3.  The Holy Spirit is for Everyone.  This one is the biggest challenge (I think) for how we understand what leadership is and what it is for.  In the Church we don’t so much talk about “five fold ministry” (pastors, evangelists, teachers etc) we catch all of that stuff up into this thing called a “leader”.

Leadership is mostly mentioned in the New Testament with reference to what the Holy Spirit is doing.  Let me say that again, it is mostly what the Holy Spirit is doing.  Leadership is rarely mentioned with reference to what people are doing, even the apostles.  We are to be “led” by the Spirit.

Well, hang on a minute – surely that is a challenge to my leadership?  What about all the leaders in the Church?  Yes, what about them – what exactly are they all for?  Rarely mentioned in scripture, but it seems as if we mention nothing else . . . we have leadership courses for everything, and programs to help people to “become” leaders.  We even confuse different roles withing the church and just call everything a “leader” (so, people who have been ordained to the priesthood join this crowd of people we just call “leaders” and rather than being priests are “church leaders”).

Leadership though, is not something for everyone – so if you don’t get selected, someone doesn’t appoint you, you aren’t “noticed” . . . you just get on with whatever you do that isn’t  leadership.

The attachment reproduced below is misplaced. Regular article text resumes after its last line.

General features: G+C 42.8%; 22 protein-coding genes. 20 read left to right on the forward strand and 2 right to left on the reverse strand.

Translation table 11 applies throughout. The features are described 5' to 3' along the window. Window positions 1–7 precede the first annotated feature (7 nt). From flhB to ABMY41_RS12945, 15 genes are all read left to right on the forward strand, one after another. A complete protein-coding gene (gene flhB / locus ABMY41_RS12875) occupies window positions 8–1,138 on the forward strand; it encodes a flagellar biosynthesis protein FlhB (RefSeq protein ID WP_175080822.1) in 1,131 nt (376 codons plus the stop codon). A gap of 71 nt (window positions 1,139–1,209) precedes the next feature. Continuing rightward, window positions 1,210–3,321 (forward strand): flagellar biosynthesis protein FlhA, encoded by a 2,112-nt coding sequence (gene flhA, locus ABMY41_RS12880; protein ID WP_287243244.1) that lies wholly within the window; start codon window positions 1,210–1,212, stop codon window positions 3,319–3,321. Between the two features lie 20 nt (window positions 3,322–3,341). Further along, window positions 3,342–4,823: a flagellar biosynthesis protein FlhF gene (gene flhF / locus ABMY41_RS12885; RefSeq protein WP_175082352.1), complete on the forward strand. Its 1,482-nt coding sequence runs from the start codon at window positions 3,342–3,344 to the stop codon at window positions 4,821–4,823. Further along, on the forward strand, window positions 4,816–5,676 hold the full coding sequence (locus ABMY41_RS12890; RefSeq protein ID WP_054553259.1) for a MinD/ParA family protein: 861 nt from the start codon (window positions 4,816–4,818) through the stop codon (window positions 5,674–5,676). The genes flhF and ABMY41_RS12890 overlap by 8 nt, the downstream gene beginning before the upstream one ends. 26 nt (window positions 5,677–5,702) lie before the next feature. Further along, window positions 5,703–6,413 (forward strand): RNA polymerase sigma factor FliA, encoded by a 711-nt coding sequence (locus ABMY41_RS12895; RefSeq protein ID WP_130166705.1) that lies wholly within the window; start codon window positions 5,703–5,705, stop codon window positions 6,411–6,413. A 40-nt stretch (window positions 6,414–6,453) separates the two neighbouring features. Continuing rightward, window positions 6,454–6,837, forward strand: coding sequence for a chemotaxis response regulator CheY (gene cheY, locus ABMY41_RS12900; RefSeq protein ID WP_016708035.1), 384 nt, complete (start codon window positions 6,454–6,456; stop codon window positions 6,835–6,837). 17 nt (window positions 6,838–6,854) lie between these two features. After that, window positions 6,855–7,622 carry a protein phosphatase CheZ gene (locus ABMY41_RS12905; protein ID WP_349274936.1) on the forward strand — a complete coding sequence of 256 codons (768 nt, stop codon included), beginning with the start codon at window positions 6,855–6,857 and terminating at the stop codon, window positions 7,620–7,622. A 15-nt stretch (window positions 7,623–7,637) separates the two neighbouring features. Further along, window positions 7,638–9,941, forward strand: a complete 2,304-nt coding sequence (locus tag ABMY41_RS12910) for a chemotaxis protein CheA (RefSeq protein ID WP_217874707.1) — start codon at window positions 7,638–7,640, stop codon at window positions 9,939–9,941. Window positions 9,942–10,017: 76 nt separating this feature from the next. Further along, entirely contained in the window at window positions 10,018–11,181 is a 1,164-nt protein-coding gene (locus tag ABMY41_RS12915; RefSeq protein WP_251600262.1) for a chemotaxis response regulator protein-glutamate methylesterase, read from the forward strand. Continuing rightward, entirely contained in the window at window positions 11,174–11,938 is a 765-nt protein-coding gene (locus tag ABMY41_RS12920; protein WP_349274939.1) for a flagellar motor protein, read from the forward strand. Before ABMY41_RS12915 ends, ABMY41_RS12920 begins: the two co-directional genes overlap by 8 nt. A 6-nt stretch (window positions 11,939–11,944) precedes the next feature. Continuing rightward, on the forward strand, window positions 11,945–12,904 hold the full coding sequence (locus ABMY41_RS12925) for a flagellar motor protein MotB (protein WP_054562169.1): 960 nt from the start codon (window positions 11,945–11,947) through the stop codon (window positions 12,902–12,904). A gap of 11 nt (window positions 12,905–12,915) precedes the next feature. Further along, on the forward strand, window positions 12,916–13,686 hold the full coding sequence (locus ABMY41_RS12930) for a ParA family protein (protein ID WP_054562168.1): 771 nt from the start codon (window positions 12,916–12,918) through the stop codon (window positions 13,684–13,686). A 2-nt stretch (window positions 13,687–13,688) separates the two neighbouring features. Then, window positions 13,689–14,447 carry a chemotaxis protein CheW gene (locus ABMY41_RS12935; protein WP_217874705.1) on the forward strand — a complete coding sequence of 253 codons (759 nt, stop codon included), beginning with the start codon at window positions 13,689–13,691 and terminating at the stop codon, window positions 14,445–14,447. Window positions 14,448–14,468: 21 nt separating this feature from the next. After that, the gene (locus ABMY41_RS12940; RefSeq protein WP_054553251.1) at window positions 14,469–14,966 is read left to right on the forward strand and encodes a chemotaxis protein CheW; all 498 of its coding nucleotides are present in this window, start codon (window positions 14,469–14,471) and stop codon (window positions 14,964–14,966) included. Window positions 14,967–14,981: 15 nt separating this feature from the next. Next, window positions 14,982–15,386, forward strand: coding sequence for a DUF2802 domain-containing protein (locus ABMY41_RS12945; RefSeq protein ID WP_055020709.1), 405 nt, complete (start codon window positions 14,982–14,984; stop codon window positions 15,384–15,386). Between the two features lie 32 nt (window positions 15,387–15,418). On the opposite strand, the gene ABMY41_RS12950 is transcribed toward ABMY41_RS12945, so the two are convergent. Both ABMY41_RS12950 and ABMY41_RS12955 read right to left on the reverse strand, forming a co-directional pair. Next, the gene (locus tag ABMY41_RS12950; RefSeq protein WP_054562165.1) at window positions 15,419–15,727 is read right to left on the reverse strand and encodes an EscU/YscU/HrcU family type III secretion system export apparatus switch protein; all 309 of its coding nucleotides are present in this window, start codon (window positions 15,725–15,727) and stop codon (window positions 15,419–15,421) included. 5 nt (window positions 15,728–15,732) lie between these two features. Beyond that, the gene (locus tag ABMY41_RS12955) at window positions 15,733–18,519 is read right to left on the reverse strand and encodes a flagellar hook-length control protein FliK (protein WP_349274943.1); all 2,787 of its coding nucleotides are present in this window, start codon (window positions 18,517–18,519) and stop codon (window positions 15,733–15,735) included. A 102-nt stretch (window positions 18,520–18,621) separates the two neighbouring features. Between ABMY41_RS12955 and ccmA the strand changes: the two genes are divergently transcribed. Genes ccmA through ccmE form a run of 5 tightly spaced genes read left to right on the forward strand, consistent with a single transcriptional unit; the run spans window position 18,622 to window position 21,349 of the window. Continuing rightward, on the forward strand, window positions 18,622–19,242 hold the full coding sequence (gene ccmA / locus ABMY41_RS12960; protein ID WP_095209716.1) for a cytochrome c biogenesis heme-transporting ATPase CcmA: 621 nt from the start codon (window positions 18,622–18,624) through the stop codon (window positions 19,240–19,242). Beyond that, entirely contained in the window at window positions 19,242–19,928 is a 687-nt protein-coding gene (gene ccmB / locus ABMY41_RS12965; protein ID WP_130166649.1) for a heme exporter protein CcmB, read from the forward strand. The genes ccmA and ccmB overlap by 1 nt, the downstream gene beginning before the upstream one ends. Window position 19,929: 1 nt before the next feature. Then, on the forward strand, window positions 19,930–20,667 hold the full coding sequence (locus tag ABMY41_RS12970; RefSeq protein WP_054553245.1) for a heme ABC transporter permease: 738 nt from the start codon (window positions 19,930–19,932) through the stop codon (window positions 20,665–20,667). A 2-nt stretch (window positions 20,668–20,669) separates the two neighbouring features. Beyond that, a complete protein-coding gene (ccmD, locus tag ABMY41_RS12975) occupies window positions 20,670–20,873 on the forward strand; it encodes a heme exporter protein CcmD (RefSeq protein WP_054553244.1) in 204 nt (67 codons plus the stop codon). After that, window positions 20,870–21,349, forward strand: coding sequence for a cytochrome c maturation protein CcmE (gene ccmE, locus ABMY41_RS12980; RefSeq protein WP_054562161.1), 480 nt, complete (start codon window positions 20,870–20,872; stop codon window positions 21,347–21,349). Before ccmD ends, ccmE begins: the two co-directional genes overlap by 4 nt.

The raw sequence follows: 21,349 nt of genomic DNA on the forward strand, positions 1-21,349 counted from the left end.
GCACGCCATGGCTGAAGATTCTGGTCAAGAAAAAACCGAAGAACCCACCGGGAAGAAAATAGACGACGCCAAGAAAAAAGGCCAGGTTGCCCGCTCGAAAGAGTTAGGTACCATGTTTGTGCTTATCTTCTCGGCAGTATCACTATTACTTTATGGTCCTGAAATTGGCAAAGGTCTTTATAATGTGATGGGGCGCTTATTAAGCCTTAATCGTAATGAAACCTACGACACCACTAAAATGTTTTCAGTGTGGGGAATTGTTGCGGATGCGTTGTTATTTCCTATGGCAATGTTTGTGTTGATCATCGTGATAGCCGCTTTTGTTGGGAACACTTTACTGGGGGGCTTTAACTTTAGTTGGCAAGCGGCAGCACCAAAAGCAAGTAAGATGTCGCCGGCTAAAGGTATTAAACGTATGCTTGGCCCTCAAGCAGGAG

However, at Pentecost something crazy began.  The Holy Spirit poured out on all flesh.  The promise, for you and for your children . . . (Joel’s prophecy), oh, and by the way – children there means “child” not “next generation of adults”, when children receive the Holy Spirit it is not a junior or baby version.  It is the Holy Spirit.  IF, the work of the Holy Spirit makes us more like Jesus, if the same power that raised Jesus from the dead is in each believer, what can we NOT DO!

Yet, it often seems that our “leadership” is about creating more people who will be leaders like us, rather than like the Holy Spirit, which is about empowering everyone!  We still, it seems to me, have leadership teams in churches that do most of the work, we cannot get people to volunteer to help with stuff, the same few do everything.

We are missing the whole point – and again, it is probably because, in the Church we have latched on to a worldly understanding of leadership and this replaces everything biblical about what the church could or should look like.  Ephesians 4 is pretty clear about the need to build up the people for works of service, everyone being built up and equipped.  EVERYONE, not the few.

Does our leadership focus on the few or the many?  Do we limit leadership?  Do we even grasp what it is?

The Holy Spirit, equipping the believers to serve, to live and to love . . . well, surely that needs to be managed by us?  By leaders?  Maybe that is the crux of the problem.  The focus of our leadership being what we are doing as “leaders” our own actions (and whether we are being followed), instead of being led by the Spirit ourselves and discovering, TOGETHER, all that God, by His Spirit, might have for us.

The purpose of every believer is to lead, to lead others by example as we point to Christ, as each of us are transformed by the empowering presence of the Holy Spirit.

What does this mean for your leadership?

What does this look like in your children’s ministry?

What does this look like in your youth ministry?

What does this look like in your church?

What does this look like among the children and young people themselves as they begin to lead in the areas God has gifted them?